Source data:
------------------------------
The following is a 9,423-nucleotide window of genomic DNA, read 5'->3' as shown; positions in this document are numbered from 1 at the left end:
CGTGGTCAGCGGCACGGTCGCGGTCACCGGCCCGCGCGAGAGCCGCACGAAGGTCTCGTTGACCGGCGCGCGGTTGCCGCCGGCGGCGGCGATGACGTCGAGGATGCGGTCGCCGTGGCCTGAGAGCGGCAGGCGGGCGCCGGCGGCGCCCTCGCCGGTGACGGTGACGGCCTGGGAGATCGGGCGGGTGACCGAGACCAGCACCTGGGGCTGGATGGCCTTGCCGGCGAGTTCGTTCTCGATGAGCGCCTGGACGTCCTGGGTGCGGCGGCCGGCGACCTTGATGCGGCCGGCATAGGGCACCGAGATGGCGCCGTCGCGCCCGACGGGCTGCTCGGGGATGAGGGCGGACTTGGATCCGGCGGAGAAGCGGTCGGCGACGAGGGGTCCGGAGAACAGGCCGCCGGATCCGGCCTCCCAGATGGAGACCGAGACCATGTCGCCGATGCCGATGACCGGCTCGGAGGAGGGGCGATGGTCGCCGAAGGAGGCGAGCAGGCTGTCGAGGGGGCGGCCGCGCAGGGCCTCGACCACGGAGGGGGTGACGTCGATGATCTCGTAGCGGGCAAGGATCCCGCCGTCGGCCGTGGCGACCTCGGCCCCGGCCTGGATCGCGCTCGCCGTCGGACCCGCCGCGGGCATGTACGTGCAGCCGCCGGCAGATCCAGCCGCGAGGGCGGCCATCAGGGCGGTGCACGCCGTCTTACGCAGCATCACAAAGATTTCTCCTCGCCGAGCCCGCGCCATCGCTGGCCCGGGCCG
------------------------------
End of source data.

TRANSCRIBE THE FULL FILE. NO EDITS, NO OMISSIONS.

The following is a 9,423-nucleotide window of genomic DNA, read 5'->3' as shown; positions in this document are numbered from 1 at the left end:
CGTGGTCAGCGGCACGGTCGCGGTCACCGGCCCGCGCGAGAGCCGCACGAAGGTCTCGTTGACCGGCGCGCGGTTGCCGCCGGCGGCGGCGATGACGTCGAGGATGCGGTCGCCGTGGCCTGAGAGCGGCAGGCGGGCGCCGGCGGCGCCCTCGCCGGTGACGGTGACGGCCTGGGAGATCGGGCGGGTGACCGAGACCAGCACCTGGGGCTGGATGGCCTTGCCGGCGAGTTCGTTCTCGATGAGCGCCTGGACGTCCTGGGTGCGGCGGCCGGCGACCTTGATGCGGCCGGCATAGGGCACCGAGATGGCGCCGTCGCGCCCGACGGGCTGCTCGGGGATGAGGGCGGACTTGGATCCGGCGGAGAAGCGGTCGGCGACGAGGGGTCCGGAGAACAGGCCGCCGGATCCGGCCTCCCAGATGGAGACCGAGACCATGTCGCCGATGCCGATGACCGGCTCGGAGGAGGGGCGATGGTCGCCGAAGGAGGCGAGCAGGCTGTCGAGGGGGCGGCCGCGCAGGGCCTCGACCACGGAGGGGGTGACGTCGATGATCTCGTAGCGGGCAAGGATCCCGCCGTCGGCCGTGGCGACCTCGGCCCCGGCCTGGATCGCGCTCGCCGTCGGACCCGCCGCGGGCATGTACGTGCAGCCGCCGGCAGATCCAGCCGCGAGGGCGGCCATCAGGGCGGTGCACGCCGTCTTACGCAGCATCACAAAGATTTCTCCTCGCCGAGCCCGCGCCATCGCTGGCCCGGGCCG